Born in 1940, Emanoel Araujo was an artist, sculptor, designer, illustrator, costume designer, engraver, set designer, painter, curator and museologist. Born in Bahia, he belonged to a traditional family of goldsmiths. At the age of 13, he immersed himself in the graphic world as an employee of his town’s Official Press.
His first participations in exhibitions and his professional work in museums date back to the 1960s. His early years in São Paulo resulted in two major projects that changed the landscape of the arts in São Paulo – A Mão Afro-Brasileira (The Afro-Brazilian Hand), an exhibition held in 1988 at MAM, and his ten years at the head of the Pinacoteca do Estado de São Paulo, from 1992 to 2002. In 2004, he founded the Museu Afro Brasil in São Paulo, of which he was curatorial director until his death on September 7, 2022.
Horrana de Kássia Santoz tells us about Araujo’s work at the 35th Bienal: “In the work exhibited here, a monumental relief, you can see how [the artist] builds rhythm and movement, creating pieces with visual dynamism and a striking sense of fluidity. […] These formal characteristics help define the aesthetics and identity of Araujo’s work, positioning him as a member of the second Brazilian constructivist generation. In this work we can observe the use of wood, as well as the stylistic approach marked by geometry.”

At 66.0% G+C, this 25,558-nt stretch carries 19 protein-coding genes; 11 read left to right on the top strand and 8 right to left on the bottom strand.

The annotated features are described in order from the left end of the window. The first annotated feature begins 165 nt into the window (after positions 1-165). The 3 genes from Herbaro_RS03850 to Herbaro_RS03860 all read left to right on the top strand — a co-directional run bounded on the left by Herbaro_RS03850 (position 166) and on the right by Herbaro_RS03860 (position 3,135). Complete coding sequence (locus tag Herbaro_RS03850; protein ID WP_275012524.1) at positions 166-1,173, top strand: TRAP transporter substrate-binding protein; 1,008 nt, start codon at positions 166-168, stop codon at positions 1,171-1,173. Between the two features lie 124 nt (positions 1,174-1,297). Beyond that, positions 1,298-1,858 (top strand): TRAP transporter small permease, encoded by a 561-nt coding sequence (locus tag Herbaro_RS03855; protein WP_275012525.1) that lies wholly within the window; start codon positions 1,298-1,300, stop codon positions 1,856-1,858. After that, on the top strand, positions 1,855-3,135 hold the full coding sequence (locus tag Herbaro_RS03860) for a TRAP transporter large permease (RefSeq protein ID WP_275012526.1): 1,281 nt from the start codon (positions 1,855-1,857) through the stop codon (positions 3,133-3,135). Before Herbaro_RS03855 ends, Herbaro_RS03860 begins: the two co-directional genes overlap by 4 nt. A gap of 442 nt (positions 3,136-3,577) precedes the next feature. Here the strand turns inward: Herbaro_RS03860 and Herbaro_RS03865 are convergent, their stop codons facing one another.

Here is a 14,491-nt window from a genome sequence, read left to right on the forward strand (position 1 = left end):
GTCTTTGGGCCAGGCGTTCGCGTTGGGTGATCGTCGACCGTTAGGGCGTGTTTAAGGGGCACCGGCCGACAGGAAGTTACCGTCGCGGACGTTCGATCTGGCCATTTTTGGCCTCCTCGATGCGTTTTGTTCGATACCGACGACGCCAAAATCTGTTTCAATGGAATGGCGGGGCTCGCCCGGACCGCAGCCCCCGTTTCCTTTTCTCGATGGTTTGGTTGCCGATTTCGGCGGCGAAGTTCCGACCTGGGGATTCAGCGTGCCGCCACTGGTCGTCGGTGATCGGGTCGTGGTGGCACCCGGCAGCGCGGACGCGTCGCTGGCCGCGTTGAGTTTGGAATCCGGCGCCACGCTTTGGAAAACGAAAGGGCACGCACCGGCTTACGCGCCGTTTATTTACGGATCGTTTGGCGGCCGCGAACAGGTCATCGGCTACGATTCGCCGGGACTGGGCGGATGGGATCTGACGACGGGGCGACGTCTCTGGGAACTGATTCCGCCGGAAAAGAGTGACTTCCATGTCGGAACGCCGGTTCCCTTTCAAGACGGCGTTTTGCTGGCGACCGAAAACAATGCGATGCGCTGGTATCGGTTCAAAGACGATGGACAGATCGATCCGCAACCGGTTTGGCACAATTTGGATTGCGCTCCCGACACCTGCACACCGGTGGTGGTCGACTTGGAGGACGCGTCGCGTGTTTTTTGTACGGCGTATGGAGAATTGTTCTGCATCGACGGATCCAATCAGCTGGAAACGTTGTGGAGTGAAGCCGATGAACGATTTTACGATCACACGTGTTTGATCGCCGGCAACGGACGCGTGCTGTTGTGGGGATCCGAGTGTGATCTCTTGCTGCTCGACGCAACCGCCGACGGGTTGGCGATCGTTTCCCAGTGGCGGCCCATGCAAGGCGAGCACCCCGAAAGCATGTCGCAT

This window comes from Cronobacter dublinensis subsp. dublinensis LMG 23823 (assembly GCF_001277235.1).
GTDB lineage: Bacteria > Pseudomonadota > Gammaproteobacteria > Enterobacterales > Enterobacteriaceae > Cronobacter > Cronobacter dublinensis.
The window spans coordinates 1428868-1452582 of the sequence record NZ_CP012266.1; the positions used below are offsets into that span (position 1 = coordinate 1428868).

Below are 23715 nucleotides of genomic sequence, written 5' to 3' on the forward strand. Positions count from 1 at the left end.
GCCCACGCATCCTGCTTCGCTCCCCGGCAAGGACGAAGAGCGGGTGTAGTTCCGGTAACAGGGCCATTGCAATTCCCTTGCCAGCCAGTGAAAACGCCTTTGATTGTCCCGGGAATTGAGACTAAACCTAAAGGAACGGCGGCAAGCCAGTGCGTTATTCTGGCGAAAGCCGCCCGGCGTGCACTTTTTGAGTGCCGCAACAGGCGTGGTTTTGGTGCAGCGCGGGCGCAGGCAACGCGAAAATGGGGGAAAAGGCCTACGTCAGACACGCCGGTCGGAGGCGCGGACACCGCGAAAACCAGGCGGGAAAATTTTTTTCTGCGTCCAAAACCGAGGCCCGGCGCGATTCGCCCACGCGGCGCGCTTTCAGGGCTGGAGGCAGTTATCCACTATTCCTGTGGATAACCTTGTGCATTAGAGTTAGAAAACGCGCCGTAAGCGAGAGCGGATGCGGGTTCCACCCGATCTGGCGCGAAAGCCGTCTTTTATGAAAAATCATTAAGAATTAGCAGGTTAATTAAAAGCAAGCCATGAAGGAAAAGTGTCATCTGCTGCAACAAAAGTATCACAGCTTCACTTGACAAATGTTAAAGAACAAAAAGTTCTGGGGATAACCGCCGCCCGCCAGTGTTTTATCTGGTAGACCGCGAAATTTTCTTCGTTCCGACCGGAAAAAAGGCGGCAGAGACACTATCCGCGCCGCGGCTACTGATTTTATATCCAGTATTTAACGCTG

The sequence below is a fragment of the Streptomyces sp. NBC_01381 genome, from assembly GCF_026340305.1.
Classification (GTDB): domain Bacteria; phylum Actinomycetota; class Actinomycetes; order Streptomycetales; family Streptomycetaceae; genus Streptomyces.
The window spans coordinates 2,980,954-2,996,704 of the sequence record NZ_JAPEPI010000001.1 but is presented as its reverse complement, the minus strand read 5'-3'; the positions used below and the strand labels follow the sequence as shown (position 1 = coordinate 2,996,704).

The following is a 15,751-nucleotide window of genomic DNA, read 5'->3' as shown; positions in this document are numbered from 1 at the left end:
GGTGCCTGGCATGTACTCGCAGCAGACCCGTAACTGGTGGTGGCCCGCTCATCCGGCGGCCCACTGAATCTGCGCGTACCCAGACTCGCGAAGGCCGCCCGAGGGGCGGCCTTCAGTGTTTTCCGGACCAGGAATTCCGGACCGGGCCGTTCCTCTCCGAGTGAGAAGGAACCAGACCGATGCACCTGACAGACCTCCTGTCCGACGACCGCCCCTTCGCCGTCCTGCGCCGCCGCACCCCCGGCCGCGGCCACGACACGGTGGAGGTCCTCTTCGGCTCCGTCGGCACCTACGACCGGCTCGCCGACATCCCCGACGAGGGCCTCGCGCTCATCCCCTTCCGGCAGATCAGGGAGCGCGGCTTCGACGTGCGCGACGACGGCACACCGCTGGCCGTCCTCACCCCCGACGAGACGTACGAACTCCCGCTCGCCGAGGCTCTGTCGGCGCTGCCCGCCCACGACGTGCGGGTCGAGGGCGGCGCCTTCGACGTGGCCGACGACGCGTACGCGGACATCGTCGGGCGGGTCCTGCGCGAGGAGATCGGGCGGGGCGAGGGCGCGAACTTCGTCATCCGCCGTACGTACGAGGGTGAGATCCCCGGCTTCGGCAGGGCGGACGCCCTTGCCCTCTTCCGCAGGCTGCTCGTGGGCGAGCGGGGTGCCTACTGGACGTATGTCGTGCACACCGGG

It is a work made up of six square panels, fixed to the wall side by side, which altogether form a piece thirteen meters wide and more than two meters high. It is an abstract work, made up of geometric shapes combined. The panels are all white and volumetric, made up of triangular bars about fifteen centimeters wide positioned diagonally at different angles and directions. These bars cross, overlap and juxtapose to form geometric reliefs. In this work, the artist moves closer to constructive approaches, reducing the figures to primary structures.